Aboubakar Omar Hadi, chairman of the Djibouti Ports and Free Zone Authority (DPFZA), told Reuters on Tuesday that the authority hopes to award the concession in July. It was also prepared to buy out DP World’s stake in an existing container terminal to end a row with the Dubai port operator and avoid arbitration, he said.
Djibouti’s strategic location has led the United States, China, Japan and former colonial power France to build military bases there.
Its ports already serve as an entry point for cargo which is then sent by smaller vessels to ports along Africa’s eastern coast, but it is now seeking to become a sea-air trans-shipment hub for the entire continent.
To do this, Hadi said DPFZA was also planning to construct a $350 million airport and expand Air Djibouti’s fleet of cargo aircraft.
The new container terminal project could break ground as early as September with construction expected to take 24 months, Hadi said, speaking on the sidelines of the Africa CEO Forum in Abidjan, Ivory Coast.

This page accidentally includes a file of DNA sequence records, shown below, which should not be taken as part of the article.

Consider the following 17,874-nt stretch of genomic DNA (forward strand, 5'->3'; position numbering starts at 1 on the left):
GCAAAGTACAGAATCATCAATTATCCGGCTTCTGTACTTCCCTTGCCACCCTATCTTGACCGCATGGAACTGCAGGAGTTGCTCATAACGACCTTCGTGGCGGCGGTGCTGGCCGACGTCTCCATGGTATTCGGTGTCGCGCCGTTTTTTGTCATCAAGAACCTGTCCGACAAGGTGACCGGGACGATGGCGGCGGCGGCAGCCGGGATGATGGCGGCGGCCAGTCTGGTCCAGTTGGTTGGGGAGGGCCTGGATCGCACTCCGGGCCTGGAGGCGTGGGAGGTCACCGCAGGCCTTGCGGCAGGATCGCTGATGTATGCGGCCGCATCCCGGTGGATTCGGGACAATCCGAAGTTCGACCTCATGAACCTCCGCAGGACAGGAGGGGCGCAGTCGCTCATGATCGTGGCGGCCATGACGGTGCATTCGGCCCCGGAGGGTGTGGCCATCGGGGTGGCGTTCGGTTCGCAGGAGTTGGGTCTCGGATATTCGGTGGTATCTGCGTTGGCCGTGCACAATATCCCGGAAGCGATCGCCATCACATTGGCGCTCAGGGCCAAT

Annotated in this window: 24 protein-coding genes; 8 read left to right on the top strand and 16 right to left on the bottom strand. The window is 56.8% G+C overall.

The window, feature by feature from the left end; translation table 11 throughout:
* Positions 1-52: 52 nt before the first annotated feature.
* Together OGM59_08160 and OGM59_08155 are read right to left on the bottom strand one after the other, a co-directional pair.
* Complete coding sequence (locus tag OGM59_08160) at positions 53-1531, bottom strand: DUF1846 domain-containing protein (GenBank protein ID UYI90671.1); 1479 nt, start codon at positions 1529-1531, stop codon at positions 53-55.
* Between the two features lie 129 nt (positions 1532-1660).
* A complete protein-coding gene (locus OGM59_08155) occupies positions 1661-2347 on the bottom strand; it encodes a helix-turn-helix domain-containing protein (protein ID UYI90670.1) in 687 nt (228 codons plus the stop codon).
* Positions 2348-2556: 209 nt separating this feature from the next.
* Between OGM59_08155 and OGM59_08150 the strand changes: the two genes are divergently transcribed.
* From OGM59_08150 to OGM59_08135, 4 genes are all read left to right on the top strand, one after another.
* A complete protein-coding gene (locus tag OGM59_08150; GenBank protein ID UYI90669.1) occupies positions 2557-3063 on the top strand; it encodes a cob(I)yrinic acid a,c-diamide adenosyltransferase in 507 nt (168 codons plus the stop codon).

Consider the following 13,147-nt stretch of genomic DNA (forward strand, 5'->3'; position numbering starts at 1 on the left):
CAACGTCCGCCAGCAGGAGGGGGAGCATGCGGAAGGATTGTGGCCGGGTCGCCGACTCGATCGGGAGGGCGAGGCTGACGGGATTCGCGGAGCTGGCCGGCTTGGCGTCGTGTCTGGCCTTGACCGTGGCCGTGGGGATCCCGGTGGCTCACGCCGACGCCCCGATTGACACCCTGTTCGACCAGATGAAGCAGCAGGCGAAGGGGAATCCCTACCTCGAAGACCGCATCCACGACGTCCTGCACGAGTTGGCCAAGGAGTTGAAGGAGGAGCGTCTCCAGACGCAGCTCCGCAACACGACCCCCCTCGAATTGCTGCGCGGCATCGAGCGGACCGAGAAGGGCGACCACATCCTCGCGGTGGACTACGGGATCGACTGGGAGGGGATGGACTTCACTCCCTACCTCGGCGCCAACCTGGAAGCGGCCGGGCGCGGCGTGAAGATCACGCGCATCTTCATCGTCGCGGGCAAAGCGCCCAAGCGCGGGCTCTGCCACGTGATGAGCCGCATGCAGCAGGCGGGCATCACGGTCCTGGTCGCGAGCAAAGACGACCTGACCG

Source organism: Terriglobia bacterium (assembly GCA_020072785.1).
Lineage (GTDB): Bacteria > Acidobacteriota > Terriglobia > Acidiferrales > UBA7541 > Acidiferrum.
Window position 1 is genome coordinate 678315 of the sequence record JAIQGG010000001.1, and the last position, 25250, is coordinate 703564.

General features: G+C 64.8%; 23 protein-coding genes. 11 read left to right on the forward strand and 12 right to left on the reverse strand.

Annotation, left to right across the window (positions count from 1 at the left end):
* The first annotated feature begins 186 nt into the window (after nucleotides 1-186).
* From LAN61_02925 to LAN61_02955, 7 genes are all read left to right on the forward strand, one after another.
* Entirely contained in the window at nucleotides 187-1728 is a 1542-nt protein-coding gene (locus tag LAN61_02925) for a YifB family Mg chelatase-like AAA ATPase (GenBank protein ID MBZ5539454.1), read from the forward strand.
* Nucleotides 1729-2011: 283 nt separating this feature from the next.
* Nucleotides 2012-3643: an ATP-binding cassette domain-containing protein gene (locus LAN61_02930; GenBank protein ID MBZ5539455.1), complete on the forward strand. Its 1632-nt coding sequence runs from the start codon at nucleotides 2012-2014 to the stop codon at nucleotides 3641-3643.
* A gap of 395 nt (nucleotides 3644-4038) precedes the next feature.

“We are going to build DICT, Doraleh International Container Terminal. This is a new plan,” he said. “We are in discussions with CMA CGM.”
The port authority was not in talks with any other potential partners, he said. Shipping group CMA CGM declined to comment.
Fifteen percent of the project’s cost will be financed through equity. Of that, the DPFZA will contribute 85 percent, with its concession partner providing 15 percent. The rest will be raised via international institutions and banks.
“We are targeting trans-shipment,” Hadi said.
Meanwhile, Hadi said the port authority was ready to end a dispute with DP World over its cancellation of a concession contract for another facility, the Doraleh Container Terminal, by buying out DP World’s 33 percent stake.
Djibouti ended the contract with the Dubai state-owned port operator last month, citing a failure to resolve a dispute that began in 2012.
DP World has called the move illegal and said it had begun proceedings before the London Court of International Arbitration, which last year cleared the company of all charges of misconduct over the concession.
“We are prepared to pay them their 33 percent of shares,” Hadi said. “There is no need for arbitration. We are going to buy their shares.”